Cottages continue to be at risk of demolition, while restaurant owners face uncertainty regarding their terraces.
The hoteliers put out a press release in which they denounced the dilapidated state of the balnearios.
Situations arise where public opinion overwhelmingly feels that the law is an ass and where authorities struggle to make a convincing case that it is not.
For the first time in almost sixty years, there were no terraces last summer.
The town hall says it feels "persecuted" by the Costas.
The Costas Authority has ordered the demolition; the town hall is arguing that it has heritage importance.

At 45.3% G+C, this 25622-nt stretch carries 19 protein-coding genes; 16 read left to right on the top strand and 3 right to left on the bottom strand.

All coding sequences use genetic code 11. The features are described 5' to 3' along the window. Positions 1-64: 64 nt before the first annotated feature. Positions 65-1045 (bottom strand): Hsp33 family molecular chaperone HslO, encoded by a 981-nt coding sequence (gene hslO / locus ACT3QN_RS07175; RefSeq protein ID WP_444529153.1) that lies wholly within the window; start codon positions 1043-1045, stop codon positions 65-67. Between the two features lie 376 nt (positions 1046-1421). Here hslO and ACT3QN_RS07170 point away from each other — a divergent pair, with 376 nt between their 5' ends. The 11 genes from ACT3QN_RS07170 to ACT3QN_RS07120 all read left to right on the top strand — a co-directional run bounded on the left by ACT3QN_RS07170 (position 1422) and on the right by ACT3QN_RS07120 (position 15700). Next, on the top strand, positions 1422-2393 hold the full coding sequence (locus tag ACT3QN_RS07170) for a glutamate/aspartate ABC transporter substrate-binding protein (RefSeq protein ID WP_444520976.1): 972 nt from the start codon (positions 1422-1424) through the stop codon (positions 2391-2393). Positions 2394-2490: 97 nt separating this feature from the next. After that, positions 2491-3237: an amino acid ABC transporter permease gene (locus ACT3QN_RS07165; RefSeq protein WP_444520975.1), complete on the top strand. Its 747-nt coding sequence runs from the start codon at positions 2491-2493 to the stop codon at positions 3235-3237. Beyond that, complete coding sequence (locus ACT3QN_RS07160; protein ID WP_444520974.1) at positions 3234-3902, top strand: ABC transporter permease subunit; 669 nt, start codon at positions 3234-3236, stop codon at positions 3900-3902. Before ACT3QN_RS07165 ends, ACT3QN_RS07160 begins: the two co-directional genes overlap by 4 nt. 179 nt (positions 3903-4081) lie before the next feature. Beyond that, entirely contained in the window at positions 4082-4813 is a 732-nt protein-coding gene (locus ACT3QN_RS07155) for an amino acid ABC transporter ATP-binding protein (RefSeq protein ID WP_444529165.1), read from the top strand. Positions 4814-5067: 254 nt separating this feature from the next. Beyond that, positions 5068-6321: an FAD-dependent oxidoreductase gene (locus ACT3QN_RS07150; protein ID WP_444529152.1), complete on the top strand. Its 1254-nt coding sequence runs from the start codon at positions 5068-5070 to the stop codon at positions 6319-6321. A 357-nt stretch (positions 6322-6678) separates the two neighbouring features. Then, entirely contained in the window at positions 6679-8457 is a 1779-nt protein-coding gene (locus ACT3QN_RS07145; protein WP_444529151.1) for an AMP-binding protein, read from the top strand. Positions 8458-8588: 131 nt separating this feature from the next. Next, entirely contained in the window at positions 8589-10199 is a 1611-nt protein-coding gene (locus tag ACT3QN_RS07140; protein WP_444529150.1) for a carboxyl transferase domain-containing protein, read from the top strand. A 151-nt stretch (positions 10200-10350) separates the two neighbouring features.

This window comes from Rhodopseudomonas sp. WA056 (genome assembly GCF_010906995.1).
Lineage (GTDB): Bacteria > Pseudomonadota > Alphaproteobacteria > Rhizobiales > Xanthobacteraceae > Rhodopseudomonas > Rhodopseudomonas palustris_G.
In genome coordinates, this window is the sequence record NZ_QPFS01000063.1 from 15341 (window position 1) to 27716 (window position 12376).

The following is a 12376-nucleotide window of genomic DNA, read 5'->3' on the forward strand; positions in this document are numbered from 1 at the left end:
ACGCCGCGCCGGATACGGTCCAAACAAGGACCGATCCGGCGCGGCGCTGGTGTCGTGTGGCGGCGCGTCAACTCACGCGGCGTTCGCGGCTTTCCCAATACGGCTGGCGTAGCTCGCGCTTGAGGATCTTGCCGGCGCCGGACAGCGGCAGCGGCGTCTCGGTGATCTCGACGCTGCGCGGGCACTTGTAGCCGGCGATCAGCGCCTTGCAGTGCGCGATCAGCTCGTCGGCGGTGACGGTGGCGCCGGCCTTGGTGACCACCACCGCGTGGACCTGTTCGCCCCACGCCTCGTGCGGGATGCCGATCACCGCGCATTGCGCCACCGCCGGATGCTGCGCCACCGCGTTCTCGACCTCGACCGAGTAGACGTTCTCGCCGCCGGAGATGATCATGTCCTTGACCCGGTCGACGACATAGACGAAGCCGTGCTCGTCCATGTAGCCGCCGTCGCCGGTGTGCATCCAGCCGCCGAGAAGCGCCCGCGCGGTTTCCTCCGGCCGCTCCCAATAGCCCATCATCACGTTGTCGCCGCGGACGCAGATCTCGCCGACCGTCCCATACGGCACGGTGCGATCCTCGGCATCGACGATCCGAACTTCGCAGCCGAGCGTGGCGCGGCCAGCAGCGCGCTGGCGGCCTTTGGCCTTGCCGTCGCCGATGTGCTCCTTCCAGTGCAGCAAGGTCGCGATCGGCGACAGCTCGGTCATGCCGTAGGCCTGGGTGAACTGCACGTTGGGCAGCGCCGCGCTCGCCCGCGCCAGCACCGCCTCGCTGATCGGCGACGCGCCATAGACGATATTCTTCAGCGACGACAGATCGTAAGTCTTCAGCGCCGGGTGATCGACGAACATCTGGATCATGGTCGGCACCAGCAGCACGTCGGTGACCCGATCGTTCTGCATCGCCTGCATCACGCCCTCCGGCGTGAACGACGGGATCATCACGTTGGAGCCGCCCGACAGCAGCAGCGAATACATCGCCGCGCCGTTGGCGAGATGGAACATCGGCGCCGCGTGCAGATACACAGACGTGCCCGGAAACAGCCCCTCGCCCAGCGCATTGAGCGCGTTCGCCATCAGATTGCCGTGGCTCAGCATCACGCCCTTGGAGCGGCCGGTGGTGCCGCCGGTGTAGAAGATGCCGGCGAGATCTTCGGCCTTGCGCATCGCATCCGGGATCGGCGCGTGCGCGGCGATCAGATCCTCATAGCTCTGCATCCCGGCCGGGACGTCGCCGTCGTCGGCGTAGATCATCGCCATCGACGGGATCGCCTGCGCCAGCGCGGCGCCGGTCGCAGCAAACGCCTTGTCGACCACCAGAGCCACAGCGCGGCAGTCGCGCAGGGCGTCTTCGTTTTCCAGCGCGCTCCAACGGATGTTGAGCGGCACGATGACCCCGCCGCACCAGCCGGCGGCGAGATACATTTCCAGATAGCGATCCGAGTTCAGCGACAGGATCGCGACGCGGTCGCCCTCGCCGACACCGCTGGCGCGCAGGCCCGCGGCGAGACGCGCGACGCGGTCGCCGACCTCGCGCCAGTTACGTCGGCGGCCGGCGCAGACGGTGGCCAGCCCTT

The set period for demolition has elapsed and the restaurant is still open.
Tomeu Cifre says that the terrace was sealed off and then removed because it didn't have a licence.
“Unesco doesn’t insist on laws, but they are clearly a byproduct of heritage sites. Unesco lists all manner of laws in different countries and territories...”
The Costas Authority has ordered the demolition of El Bungalow.
The transfer won't alter Costas Authority decisions regarding beach bars.
The owners say that initiating procedures for protected status "will at least delay the demolition and give us more time".
Will the regional environment ministry be any more favourable to cases involving beach bars than the Costas Authority?
Might the transfer of coastal responsibilities to the Balearic government alter the fate of the boathouses?
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